Radiator Whiskey Bar and Restaurant


by Brian Bergen-Aurand

Some time ago, it was one of those rare Seattle Saturday afternoons when the sun had been out for hours, the temperature had risen enough for me to break a sweat, and I found myself at Pike Place Market with nothing in particular to do for an hour and a half. It was 3:30 p.m., and I was meeting family at five o’clock for some errands and dinner.

With time to spare on a beautiful day, I sought a bookstore and a beverage. I strolled into Left Bank Books, purchased just the right read, and turned my attention toward quenching my thirst. I made my way to the stairs beside the bookstore, climbed to the top floor, and found myself amidst a room full of my favorite fare—bourbon whiskey.

Radiator Whiskey does not just pour bourbon. They serve whiskeys of all sorts, along with beer, wine, other spirits, and food. But, I prefer the domestic corn concoction to all others, so I headed in to spend the first half of their daily happy hour with some local libations.

They were already bustling by 4:10 p.m., but the server found me a perfect spot at the side bar to stand and observe the other patrons (locals and tourists all around from what I gathered overhearing their conversations). They were enjoying drink specials, free popcorn, and a variety of happy hour appetizers.

Four young men sat at the bar and ordered different whiskeys round after round and traded sips with one another to compare notes. Two of the sitting tables were filled with men and women ordering large portions of food and beer. A Japanese family stood at the table across from me and very slowly consumed one whiskey each as they chatted about their afternoon sightseeing. They seemed especially fond of the way their drinks complemented the significant bowl of tater tots topped with a fried egg and gravy they had ordered.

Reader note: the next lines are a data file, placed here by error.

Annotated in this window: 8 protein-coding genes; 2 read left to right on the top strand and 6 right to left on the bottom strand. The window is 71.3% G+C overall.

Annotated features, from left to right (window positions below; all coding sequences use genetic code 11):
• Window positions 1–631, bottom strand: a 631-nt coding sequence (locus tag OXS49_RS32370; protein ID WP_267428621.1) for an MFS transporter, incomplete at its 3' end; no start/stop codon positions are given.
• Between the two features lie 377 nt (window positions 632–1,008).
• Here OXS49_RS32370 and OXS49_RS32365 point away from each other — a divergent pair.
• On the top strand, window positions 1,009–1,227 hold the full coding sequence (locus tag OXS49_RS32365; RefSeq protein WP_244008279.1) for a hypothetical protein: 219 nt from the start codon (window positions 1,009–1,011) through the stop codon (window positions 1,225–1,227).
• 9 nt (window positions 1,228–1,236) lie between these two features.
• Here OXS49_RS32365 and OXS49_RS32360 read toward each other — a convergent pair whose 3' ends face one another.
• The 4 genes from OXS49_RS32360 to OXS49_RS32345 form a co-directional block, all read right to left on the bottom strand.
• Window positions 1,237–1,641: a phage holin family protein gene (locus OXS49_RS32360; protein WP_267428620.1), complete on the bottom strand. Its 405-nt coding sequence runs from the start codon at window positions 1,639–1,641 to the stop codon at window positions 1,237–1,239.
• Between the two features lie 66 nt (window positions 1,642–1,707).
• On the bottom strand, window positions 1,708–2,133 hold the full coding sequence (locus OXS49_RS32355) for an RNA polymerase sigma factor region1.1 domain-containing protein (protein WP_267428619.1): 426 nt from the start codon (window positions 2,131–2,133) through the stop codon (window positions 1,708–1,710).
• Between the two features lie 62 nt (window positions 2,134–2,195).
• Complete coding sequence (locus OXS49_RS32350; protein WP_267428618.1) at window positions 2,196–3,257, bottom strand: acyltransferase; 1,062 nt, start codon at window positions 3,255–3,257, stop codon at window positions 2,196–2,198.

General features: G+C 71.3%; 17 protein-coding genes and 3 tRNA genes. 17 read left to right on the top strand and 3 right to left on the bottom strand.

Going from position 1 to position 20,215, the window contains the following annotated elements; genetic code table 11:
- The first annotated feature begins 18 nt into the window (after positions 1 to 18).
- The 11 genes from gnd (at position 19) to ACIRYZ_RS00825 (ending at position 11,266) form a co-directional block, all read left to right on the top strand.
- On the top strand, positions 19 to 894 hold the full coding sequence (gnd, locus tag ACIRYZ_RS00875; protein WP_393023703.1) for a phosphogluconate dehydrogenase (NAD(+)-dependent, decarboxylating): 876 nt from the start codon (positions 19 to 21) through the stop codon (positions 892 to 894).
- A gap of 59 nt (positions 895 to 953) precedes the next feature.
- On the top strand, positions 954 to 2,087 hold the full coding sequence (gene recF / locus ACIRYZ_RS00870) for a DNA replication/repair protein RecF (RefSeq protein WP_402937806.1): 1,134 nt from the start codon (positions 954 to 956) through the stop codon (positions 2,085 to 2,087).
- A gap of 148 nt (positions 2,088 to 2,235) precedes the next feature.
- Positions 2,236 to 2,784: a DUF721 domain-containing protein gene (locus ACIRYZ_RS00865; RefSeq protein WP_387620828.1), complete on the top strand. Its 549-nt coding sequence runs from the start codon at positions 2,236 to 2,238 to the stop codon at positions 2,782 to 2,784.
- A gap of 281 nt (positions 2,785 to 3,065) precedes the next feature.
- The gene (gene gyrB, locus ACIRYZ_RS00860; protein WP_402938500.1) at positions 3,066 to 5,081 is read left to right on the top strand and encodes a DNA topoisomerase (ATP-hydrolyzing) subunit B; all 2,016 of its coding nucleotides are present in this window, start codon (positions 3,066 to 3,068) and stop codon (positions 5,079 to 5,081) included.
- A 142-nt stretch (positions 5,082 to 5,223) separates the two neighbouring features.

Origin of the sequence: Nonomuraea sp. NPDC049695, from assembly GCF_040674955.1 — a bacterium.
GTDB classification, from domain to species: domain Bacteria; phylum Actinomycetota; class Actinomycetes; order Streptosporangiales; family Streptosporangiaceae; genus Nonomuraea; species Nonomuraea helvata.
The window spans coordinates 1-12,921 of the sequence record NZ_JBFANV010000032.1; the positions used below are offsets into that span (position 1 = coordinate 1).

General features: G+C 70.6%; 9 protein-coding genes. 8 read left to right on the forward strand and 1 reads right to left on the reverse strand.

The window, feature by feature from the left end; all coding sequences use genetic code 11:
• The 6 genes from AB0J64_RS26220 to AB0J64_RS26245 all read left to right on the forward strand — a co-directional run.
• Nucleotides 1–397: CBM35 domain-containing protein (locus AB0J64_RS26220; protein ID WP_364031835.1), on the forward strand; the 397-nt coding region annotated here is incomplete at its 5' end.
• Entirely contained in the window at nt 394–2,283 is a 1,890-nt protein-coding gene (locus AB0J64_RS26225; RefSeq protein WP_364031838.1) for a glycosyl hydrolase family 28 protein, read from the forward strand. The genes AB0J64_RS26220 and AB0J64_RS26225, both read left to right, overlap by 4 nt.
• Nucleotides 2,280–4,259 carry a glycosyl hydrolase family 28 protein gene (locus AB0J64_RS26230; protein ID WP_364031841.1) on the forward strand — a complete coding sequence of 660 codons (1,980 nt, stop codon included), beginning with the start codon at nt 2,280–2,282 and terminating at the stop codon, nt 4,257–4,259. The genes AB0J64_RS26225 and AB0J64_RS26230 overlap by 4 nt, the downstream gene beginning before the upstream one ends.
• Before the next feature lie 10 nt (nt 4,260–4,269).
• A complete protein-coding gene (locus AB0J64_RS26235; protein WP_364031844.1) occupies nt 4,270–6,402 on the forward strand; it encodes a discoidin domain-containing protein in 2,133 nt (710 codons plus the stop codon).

After a short conversation with my server about the local whiskey scene, I decided two samples of Washingtonian bourbon would have to do. She offered me a local flight special which included a third local selection—a John Jacob Rye Whiskey (46.5% ABV @ $8) from Fremont Mischief distillery—but I was only in the mood for bourbon and knew I had limited time to enjoy my libations.

I started with a Waitsburg bourbon whiskey (42% ABV @ 9$) from Oola distillery in Capitol Hill and followed it with a Tatoosh bourbon whiskey (40% ABV @ $12). I enjoyed both neat, with a glass of cold water and a bowl of popcorn beside. (My usual bourbons of choice are Maker’s Mark Kentucky straight bourbon and Buffalo Trace Kentucky straight bourbon whiskey for every day and Blanton’s original single barrel for special occasions.)

While I did not expect much from the Oola bourbon, I was pleasantly surprised. It was highly drinkable—even if my thirst may have affected my judgment at first. It seemed just the right way to come out of the heat of the day’s errands. The Tatoosh, however, disappointed me a bit. It was not a bad drink, but it was not as special as I had hoped. Although it seemed a somewhat thin for my palette, I did finish it. [I have since read reviews of Tatoosh that mention the let down of the 40% ABV.] I probably will not seek it out again. I would gladly return for another Oola in future.

After about half an hour, Radiator Whiskey was completely full. A man and woman with too many shopping bags arrived next to me and ordered happy hour mint juleps in stainless steel cups. Unfortunately, they seemed too tired from the day’s activities to enjoy them. Another man and woman arrived moments later and squeezed into the corner behind me. They asked our server for Rainier tall boys and shots of Evan Williams ($7 happy hour combos) and quickly settled in to debate the best happy hours in town. I could not resist their conversation and asked after their favorites. Soon, time ran out and I had to settle my bill before heading to the flower stalls across the street to continue a beautiful day’s wandering.

[This article originally appeared in Parachute on 24 November 2016.]